In the "wrap-around" procedure, called cardiomyoplasty, a piece of back muscle is removed and wrapped around your heart. It is then stimulated electrically to contract rhythmically with your weakened heart muscle. Again, what role, if any, this procedure may have in treatment is not yet known.
Researchers are exploring the possibility of transplanting genetically manipulated pig hearts into humans with congestive heart failure. Clinical trials could begin in the three to five years in the United States.
What is the outcome?
The outlook depends much on the underlying cause and its severity. If reversible causes, e.g. a faulty heart valve, are corrected in time, the process may be halted, with an excellent outcome.
For most patients, though, established heart failure is a lifelong condition, requiring lifelong treatment. With appropriate management, heart failure can be kept under control for a long time, and deterioration in function stopped.
Long-term complications of heart failure are generally due to:
- Chronic fluid build-up, which may involve:
- Lung congestion, ranging from mild to severe, with associated shortness of breath
- Fluid build-up in the abdomen and liver, which can lead to liver problems or failure
- Breakdown of skin (ulcers), especially in the legs, due to ongoing fluid build-up (oedema)
- Cardiac arrhythmia (an abnormal heart rhythm) due to a disturbance in the electrical conducting system of the heart
- Stroke, when the increased stasis of blood in the failing heart causes a blood clot in the heart, and this travels to the brain
- Organ failure, such as kidney failure, due to decreased blood and oxygen supply to the body
- Death related to the inability of the failing heart to provide the vital (life sustaining) organs with oxygenated blood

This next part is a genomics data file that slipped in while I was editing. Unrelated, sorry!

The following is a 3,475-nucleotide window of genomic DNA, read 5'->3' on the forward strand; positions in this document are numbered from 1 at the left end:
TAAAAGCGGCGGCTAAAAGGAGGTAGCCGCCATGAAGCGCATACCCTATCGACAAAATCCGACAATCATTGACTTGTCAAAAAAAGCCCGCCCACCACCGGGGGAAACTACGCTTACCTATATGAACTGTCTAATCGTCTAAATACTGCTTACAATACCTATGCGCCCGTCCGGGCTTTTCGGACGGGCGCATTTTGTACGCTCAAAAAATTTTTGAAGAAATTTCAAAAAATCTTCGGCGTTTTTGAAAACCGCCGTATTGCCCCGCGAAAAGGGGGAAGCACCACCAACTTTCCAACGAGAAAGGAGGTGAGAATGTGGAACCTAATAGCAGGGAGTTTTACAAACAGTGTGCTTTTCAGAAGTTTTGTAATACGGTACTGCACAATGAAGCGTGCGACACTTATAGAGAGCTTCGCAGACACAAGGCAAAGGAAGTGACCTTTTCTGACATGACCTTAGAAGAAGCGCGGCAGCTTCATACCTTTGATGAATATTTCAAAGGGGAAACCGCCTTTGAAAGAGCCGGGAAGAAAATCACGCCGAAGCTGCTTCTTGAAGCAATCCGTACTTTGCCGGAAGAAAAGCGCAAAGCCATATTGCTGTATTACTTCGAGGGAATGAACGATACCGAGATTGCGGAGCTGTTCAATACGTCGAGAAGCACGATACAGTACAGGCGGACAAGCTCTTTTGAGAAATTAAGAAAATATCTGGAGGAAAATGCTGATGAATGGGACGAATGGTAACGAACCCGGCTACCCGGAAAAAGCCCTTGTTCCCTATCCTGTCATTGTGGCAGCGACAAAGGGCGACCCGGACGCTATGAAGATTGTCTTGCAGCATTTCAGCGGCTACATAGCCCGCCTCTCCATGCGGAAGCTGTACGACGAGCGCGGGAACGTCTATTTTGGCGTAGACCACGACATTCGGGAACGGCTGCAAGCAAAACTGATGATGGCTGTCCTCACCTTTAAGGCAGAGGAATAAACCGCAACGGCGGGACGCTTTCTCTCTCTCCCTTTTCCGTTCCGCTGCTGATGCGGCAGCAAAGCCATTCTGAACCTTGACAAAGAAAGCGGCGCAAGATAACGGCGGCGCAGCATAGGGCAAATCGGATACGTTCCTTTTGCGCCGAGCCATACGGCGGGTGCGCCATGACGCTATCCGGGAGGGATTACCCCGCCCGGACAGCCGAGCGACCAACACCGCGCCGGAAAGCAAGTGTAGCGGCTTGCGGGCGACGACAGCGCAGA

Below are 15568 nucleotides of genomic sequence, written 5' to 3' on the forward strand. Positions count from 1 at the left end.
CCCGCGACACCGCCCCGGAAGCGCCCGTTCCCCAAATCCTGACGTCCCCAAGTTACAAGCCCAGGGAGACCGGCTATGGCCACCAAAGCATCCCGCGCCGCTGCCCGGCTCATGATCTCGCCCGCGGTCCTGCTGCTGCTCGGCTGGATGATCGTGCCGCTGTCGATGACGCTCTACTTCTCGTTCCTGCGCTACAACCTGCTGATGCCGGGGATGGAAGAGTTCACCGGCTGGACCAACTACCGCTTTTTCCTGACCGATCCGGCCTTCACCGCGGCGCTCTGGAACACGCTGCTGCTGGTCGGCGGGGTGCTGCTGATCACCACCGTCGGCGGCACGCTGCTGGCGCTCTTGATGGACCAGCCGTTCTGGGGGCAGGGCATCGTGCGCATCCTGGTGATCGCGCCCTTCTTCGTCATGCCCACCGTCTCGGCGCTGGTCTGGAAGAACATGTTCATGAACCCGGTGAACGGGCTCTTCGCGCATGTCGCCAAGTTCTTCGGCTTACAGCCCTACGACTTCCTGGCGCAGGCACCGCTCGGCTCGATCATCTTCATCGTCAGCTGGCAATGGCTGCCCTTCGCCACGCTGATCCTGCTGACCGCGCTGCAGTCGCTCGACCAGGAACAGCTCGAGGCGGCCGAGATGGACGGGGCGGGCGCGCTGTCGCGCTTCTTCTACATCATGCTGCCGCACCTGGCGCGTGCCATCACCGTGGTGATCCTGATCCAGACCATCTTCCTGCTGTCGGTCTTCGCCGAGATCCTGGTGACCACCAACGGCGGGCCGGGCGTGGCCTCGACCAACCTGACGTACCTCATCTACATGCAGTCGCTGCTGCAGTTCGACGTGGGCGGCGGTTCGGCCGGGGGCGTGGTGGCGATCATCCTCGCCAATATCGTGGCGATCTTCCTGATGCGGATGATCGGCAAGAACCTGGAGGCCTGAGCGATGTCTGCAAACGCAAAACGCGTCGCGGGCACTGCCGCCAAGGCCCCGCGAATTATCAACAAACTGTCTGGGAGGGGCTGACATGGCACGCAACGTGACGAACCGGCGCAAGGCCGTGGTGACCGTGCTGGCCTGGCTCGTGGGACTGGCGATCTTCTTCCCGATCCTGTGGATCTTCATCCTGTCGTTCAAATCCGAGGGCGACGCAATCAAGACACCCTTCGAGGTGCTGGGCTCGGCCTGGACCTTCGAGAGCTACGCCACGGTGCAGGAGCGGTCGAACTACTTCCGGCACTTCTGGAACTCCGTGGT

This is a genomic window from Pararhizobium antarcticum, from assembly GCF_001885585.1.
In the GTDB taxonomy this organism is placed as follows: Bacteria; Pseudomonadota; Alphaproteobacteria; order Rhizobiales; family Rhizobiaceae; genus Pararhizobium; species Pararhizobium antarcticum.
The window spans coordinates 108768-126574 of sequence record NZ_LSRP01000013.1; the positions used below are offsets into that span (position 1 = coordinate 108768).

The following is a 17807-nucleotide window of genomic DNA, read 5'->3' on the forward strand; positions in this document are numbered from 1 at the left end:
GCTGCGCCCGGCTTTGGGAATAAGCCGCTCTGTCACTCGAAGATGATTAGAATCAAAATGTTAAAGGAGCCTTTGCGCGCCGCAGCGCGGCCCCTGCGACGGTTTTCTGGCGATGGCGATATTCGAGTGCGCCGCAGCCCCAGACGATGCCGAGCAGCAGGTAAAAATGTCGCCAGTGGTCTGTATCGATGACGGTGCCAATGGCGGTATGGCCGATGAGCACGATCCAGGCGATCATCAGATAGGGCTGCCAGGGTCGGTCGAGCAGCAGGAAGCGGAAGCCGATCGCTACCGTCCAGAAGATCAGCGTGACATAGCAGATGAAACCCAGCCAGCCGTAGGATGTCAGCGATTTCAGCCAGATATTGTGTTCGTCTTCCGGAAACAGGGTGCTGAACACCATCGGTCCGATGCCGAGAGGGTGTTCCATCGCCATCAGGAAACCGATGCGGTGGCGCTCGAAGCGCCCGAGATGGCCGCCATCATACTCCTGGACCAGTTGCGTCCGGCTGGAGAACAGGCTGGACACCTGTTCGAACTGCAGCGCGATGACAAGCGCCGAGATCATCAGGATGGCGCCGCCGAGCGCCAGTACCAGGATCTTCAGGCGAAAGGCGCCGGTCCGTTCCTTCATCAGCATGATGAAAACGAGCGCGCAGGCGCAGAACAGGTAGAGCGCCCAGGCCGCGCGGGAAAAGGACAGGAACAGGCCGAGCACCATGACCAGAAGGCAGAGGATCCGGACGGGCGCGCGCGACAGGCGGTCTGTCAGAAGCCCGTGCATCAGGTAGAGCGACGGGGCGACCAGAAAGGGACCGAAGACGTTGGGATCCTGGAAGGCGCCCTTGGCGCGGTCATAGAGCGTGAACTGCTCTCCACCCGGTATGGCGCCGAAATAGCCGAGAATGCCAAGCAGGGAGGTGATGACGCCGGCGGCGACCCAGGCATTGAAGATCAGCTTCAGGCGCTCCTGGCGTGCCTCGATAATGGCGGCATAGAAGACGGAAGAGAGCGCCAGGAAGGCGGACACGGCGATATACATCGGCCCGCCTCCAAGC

The best way to prevent congestive heart failure is to adopt a healthy lifestyle that protects your coronary arteries against atherosclerosis (build-up of cholesterol, and narrowing and hardening of the arteries). It is also important to control medical conditions such as high blood pressure and diabetes.
Atherosclerosis, the heart's blood vessels (coronary artery disease) is a leading cause of congestive heart failure, often after a heart attack.
To reduce your risk of developing atherosclerosis:
- Don't smoke. If you do smoke, quit. Smoking greatly increases your heart disease risk.
- Watch your cholesterol level. If it is over 200 mg/dl (5.17 mmol/L), follow your doctor's advice for lowering it. A low-cholesterol diet, exercise and quitting smoking will help keep your cholesterol low.
- Keep your blood pressure low. If your blood pressure is over 140/90 mm Hg, you run a higher risk of heart disease. Exercising, limiting alcohol intake and controlling stress will help keep your blood pressure in the healthy range.
- Exercise regularly. Apart from the benefits mentioned above, it will help control your weight and your stress levels, all of which will help keep your heart healthy.
- Control diabetes by taking your medications as directed.
When to see a doctor
Seek care immediately for symptoms of sudden heart failure:
- Severe shortness of breath (trouble breathing, even when resting)
- A sudden episode of prolonged, irregular heartbeat with dizziness, nausea, or fainting
- Foamy, pink mucus with coughing
- A sense of impending doom related to the heart or lungs not functioning well
Call your doctor soon if you have symptoms of heart failure, which include:
- Difficulty breathing during routine activities or exercise that did not previously cause problems
- Shortness of breath when you lie down
- Waking up at night short of breath or feeling as if you are suffocating
- Dry, hacking cough, especially when you lie down
- Rapid weight gain (1,3 to 1,8 kg or more in just a few days; unrelated to diet)
- Skin sores developing as a result of fluid accumulation in the body (especially common in the legs)
Reviewed by Dr AG Hall, July 2007.